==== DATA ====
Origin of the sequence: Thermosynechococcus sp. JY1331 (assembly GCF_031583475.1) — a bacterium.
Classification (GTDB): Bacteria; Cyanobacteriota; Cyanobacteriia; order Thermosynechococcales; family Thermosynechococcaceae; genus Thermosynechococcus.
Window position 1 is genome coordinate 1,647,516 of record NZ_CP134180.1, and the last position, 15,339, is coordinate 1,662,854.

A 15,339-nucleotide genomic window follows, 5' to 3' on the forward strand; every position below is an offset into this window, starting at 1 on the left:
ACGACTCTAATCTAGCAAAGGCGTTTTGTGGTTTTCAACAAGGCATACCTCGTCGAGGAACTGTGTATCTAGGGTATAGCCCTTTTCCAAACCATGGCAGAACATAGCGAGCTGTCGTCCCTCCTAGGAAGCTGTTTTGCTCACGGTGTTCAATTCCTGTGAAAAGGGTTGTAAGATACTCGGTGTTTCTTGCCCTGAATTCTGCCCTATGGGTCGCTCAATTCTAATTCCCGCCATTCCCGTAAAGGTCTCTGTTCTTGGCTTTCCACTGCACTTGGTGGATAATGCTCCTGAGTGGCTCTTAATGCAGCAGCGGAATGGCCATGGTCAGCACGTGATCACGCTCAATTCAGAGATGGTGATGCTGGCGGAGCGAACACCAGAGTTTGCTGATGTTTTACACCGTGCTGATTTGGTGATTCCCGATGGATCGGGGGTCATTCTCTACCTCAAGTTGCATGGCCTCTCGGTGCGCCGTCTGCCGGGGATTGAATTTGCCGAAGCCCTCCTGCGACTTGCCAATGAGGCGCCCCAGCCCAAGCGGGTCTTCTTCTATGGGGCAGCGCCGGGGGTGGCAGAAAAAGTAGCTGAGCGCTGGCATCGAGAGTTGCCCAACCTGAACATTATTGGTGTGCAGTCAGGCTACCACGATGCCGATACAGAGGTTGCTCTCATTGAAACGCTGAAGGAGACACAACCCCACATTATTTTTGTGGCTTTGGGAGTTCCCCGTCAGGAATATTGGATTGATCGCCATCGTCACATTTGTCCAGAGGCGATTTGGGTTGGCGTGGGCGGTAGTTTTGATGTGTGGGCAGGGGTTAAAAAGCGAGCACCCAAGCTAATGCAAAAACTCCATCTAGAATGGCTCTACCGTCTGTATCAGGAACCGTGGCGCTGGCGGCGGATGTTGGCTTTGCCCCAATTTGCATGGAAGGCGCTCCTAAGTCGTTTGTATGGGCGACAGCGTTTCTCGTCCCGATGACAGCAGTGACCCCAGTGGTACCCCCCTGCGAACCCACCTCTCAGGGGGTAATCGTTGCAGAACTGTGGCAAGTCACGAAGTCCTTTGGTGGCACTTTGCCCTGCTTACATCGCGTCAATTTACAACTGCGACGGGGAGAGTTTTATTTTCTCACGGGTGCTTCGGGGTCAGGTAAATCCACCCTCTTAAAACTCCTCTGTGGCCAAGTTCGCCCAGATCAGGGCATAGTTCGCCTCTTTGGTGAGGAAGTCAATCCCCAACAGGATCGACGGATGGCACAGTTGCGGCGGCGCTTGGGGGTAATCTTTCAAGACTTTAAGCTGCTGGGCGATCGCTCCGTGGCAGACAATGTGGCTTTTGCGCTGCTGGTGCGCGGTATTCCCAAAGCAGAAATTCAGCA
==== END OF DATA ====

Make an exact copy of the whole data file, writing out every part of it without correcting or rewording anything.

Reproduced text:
Origin of the sequence: Thermosynechococcus sp. JY1331 (assembly GCF_031583475.1) — a bacterium.
Classification (GTDB): Bacteria; Cyanobacteriota; Cyanobacteriia; order Thermosynechococcales; family Thermosynechococcaceae; genus Thermosynechococcus.
Window position 1 is genome coordinate 1,647,516 of record NZ_CP134180.1, and the last position, 15,339, is coordinate 1,662,854.

A 15,339-nucleotide genomic window follows, 5' to 3' on the forward strand; every position below is an offset into this window, starting at 1 on the left:
ACGACTCTAATCTAGCAAAGGCGTTTTGTGGTTTTCAACAAGGCATACCTCGTCGAGGAACTGTGTATCTAGGGTATAGCCCTTTTCCAAACCATGGCAGAACATAGCGAGCTGTCGTCCCTCCTAGGAAGCTGTTTTGCTCACGGTGTTCAATTCCTGTGAAAAGGGTTGTAAGATACTCGGTGTTTCTTGCCCTGAATTCTGCCCTATGGGTCGCTCAATTCTAATTCCCGCCATTCCCGTAAAGGTCTCTGTTCTTGGCTTTCCACTGCACTTGGTGGATAATGCTCCTGAGTGGCTCTTAATGCAGCAGCGGAATGGCCATGGTCAGCACGTGATCACGCTCAATTCAGAGATGGTGATGCTGGCGGAGCGAACACCAGAGTTTGCTGATGTTTTACACCGTGCTGATTTGGTGATTCCCGATGGATCGGGGGTCATTCTCTACCTCAAGTTGCATGGCCTCTCGGTGCGCCGTCTGCCGGGGATTGAATTTGCCGAAGCCCTCCTGCGACTTGCCAATGAGGCGCCCCAGCCCAAGCGGGTCTTCTTCTATGGGGCAGCGCCGGGGGTGGCAGAAAAAGTAGCTGAGCGCTGGCATCGAGAGTTGCCCAACCTGAACATTATTGGTGTGCAGTCAGGCTACCACGATGCCGATACAGAGGTTGCTCTCATTGAAACGCTGAAGGAGACACAACCCCACATTATTTTTGTGGCTTTGGGAGTTCCCCGTCAGGAATATTGGATTGATCGCCATCGTCACATTTGTCCAGAGGCGATTTGGGTTGGCGTGGGCGGTAGTTTTGATGTGTGGGCAGGGGTTAAAAAGCGAGCACCCAAGCTAATGCAAAAACTCCATCTAGAATGGCTCTACCGTCTGTATCAGGAACCGTGGCGCTGGCGGCGGATGTTGGCTTTGCCCCAATTTGCATGGAAGGCGCTCCTAAGTCGTTTGTATGGGCGACAGCGTTTCTCGTCCCGATGACAGCAGTGACCCCAGTGGTACCCCCCTGCGAACCCACCTCTCAGGGGGTAATCGTTGCAGAACTGTGGCAAGTCACGAAGTCCTTTGGTGGCACTTTGCCCTGCTTACATCGCGTCAATTTACAACTGCGACGGGGAGAGTTTTATTTTCTCACGGGTGCTTCGGGGTCAGGTAAATCCACCCTCTTAAAACTCCTCTGTGGCCAAGTTCGCCCAGATCAGGGCATAGTTCGCCTCTTTGGTGAGGAAGTCAATCCCCAACAGGATCGACGGATGGCACAGTTGCGGCGGCGCTTGGGGGTAATCTTTCAAGACTTTAAGCTGCTGGGCGATCGCTCCGTGGCAGACAATGTGGCTTTTGCGCTGCTGGTGCGCGGTATTCCCAAAGCAGAAATTCAGCA